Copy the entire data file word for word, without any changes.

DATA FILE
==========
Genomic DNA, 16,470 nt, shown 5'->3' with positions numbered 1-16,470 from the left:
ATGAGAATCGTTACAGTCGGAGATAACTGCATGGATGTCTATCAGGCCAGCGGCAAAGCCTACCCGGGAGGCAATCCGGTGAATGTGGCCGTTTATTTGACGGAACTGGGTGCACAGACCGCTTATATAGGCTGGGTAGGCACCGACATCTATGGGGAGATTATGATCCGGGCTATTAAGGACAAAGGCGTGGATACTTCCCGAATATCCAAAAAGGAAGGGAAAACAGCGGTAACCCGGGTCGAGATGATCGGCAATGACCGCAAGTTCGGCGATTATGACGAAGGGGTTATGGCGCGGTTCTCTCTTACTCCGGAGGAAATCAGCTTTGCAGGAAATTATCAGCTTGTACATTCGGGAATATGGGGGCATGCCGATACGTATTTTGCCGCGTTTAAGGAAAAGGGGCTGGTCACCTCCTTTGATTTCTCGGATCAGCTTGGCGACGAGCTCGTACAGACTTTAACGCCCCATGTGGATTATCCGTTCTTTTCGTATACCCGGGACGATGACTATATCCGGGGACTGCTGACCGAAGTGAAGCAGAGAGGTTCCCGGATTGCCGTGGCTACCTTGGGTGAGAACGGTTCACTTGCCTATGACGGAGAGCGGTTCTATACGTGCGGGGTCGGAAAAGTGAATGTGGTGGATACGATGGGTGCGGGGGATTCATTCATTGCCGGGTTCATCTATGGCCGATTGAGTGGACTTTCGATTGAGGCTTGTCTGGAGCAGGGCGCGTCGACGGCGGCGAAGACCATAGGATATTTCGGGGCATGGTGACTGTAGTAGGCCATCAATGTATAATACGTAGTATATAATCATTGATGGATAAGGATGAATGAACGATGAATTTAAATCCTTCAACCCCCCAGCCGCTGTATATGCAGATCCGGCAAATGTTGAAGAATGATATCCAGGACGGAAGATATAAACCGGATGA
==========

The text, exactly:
Genomic DNA, 16,470 nt, shown 5'->3' with positions numbered 1-16,470 from the left:
ATGAGAATCGTTACAGTCGGAGATAACTGCATGGATGTCTATCAGGCCAGCGGCAAAGCCTACCCGGGAGGCAATCCGGTGAATGTGGCCGTTTATTTGACGGAACTGGGTGCACAGACCGCTTATATAGGCTGGGTAGGCACCGACATCTATGGGGAGATTATGATCCGGGCTATTAAGGACAAAGGCGTGGATACTTCCCGAATATCCAAAAAGGAAGGGAAAACAGCGGTAACCCGGGTCGAGATGATCGGCAATGACCGCAAGTTCGGCGATTATGACGAAGGGGTTATGGCGCGGTTCTCTCTTACTCCGGAGGAAATCAGCTTTGCAGGAAATTATCAGCTTGTACATTCGGGAATATGGGGGCATGCCGATACGTATTTTGCCGCGTTTAAGGAAAAGGGGCTGGTCACCTCCTTTGATTTCTCGGATCAGCTTGGCGACGAGCTCGTACAGACTTTAACGCCCCATGTGGATTATCCGTTCTTTTCGTATACCCGGGACGATGACTATATCCGGGGACTGCTGACCGAAGTGAAGCAGAGAGGTTCCCGGATTGCCGTGGCTACCTTGGGTGAGAACGGTTCACTTGCCTATGACGGAGAGCGGTTCTATACGTGCGGGGTCGGAAAAGTGAATGTGGTGGATACGATGGGTGCGGGGGATTCATTCATTGCCGGGTTCATCTATGGCCGATTGAGTGGACTTTCGATTGAGGCTTGTCTGGAGCAGGGCGCGTCGACGGCGGCGAAGACCATAGGATATTTCGGGGCATGGTGACTGTAGTAGGCCATCAATGTATAATACGTAGTATATAATCATTGATGGATAAGGATGAATGAACGATGAATTTAAATCCTTCAACCCCCCAGCCGCTGTATATGCAGATCCGGCAAATGTTGAAGAATGATATCCAGGACGGAAGATATAAACCGGATGA